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Six Nations: We need to shut France out, says O’Brien

By Niall Crozier

Sean O’Brien has never played at Stade de France.

The Irish openside was there two years ago as a replacement, but on that occasion he was not called upon to strip off.

Instead he watched helplessly as France continued to do what they tend to do against Irish sides in Paris — win handsomely.

Ireland went there in February 2010 as defending champions having won the previous season’s Grand Slam. They departed with their tail between their legs, however, after losing 33-10, their first defeat since November 2008.

Asked what he thinks Ireland must do in order to avoid more of the same at the hands of the French he replies: “I think we can go a little bit harder at the ruck and improve that area a little bit more. And there were a couple of little things in our defence against Italy that weren’t up to scratch so we’ve worked on those this week, too.

“Those two things will be a big part of it,” he adds, ‘it’ being Ireland’s strategy in trying to ensure there is no sixth successive RBS 6 Nations defeat in Paris.

Ireland know their supporters will be vastly outnumbered in the intimidating 80,000-capacity dome which is Stade de France.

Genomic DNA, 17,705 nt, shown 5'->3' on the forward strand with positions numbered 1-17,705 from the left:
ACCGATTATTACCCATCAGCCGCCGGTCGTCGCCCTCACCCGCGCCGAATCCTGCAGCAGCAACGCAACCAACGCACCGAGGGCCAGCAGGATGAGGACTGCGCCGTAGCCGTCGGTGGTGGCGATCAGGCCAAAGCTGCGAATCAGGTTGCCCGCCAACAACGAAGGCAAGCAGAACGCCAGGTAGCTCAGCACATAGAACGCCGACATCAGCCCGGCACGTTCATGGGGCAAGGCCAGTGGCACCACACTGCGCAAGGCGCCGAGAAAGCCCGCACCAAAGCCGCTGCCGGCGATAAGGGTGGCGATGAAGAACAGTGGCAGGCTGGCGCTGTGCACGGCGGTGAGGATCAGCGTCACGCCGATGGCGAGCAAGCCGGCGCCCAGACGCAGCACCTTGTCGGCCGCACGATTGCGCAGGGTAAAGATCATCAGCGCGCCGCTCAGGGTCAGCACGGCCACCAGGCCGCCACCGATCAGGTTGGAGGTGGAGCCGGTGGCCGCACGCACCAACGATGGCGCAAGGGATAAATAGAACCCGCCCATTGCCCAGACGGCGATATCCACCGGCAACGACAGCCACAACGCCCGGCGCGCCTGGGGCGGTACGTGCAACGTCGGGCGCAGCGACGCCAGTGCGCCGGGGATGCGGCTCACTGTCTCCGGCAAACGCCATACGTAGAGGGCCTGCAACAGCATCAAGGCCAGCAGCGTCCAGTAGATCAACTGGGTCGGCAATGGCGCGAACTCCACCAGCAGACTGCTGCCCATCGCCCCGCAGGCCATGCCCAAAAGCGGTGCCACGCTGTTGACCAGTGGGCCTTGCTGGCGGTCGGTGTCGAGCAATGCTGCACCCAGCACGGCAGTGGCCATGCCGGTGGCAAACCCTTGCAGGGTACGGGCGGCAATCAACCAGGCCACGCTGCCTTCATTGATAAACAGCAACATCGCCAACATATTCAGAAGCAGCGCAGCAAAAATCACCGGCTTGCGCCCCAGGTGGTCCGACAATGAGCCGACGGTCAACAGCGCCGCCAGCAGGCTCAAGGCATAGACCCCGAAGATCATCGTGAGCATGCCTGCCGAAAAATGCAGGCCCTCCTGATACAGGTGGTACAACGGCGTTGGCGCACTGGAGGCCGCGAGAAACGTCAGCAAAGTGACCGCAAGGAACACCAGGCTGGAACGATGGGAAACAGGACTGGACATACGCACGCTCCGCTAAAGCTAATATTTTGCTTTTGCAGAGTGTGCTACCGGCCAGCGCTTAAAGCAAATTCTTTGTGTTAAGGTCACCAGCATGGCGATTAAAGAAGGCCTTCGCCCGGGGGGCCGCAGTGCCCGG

“Whatever (Irish) support is there I’m sure we’ll hear them. It’ll be a full house and I’m sure the French crowd will be right behind their boys so it’ll be a good atmosphere,” is O’Brien’s expectation., but we won’t really be thinking about that. We have to get on with our job on the field and do what we can do.”

In attempting to deny France go-forward ball and opportunities to break, line speed is going to be all-important. In that respect Ireland were more impressive against Italy than had been case against Wales.

Now O’Brien believes they must step it up even further — whilst being smart about it.

“We need to get off the line a little more at certain times, I suppose. But it’s choosing the right time to do it,” he admits.

“The French are unpredictable and they love the off-load game as well, so we’ll have to pick and choose our times to take that space away from them and not let them get into that flow that they love. That will be a big thing.”

He knows, too, that France’s stand-off, Francois Trinh-Duc, must not be permitted to boss the game. Having faced him in the Heineken Cup the Leinster ace also knows how the number 10 will attempt to do that.

“He’s a big lad (6ft 1in, 14st 6lbs) but I don’t think there’s any point in over-analysing him. We’ve seen him a couple of times this year and we know what he’s capable of. We just have to shut him down,” is O’Brien’s matter-of-fact summary of the job at hand.

Asked how that can be done most effectively, he offers: “Put him under pressure and keep him under pressure when he’s on the front foot.

“He’s a great player who’s able to find space very easily and put people through holes, but it’s a different story when there’s a bit of pressure on him.

“And I think we can get stuck into him.

“I think we have to be careful and not be rushing up on him.

“We have to stay together and defend against him as one.”

“He does put in a few grubbers and he does use the chip a good bit so they’ll be things we’ll have to keep an eye on,” O’Brien warns.

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